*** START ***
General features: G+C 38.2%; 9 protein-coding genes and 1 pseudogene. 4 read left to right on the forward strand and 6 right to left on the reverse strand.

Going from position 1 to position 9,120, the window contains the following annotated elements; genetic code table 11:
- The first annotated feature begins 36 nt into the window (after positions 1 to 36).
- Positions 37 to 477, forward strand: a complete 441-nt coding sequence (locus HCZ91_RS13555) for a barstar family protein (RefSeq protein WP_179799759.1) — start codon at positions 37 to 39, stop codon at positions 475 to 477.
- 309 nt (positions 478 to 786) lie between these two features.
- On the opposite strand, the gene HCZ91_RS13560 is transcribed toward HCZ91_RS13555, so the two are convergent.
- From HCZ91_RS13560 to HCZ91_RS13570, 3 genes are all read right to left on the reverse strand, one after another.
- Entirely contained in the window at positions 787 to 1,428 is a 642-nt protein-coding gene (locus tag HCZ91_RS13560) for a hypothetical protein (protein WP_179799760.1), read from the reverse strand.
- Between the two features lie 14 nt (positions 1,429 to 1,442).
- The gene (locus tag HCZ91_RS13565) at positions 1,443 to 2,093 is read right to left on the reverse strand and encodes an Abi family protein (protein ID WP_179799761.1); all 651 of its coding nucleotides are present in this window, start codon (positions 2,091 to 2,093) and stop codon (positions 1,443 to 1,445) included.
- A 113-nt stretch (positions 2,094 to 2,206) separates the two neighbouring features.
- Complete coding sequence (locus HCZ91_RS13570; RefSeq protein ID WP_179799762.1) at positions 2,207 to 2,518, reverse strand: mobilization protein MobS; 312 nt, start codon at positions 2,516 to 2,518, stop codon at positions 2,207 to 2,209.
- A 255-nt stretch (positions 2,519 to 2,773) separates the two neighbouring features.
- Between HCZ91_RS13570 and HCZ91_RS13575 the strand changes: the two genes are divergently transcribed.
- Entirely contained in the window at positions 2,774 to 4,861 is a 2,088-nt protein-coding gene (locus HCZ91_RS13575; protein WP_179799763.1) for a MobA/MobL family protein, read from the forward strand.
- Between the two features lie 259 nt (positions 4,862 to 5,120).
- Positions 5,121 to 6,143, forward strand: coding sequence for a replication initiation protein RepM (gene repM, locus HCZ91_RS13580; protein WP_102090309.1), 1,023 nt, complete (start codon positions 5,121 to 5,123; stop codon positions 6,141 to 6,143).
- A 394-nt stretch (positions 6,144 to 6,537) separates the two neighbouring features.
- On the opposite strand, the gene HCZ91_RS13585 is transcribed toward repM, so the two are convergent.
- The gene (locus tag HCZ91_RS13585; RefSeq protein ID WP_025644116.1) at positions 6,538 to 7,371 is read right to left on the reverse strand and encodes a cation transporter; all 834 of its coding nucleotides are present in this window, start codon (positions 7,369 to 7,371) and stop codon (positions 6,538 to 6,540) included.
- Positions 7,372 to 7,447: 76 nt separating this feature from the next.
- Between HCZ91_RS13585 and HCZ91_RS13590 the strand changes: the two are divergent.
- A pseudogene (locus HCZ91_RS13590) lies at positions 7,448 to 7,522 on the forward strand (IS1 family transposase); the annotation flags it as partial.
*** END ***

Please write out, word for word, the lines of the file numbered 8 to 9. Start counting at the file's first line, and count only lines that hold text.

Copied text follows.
- Entirely contained in the window at positions 787 to 1,428 is a 642-nt protein-coding gene (locus tag HCZ91_RS13560) for a hypothetical protein (protein WP_179799760.1), read from the reverse strand.
- Between the two features lie 14 nt (positions 1,429 to 1,442).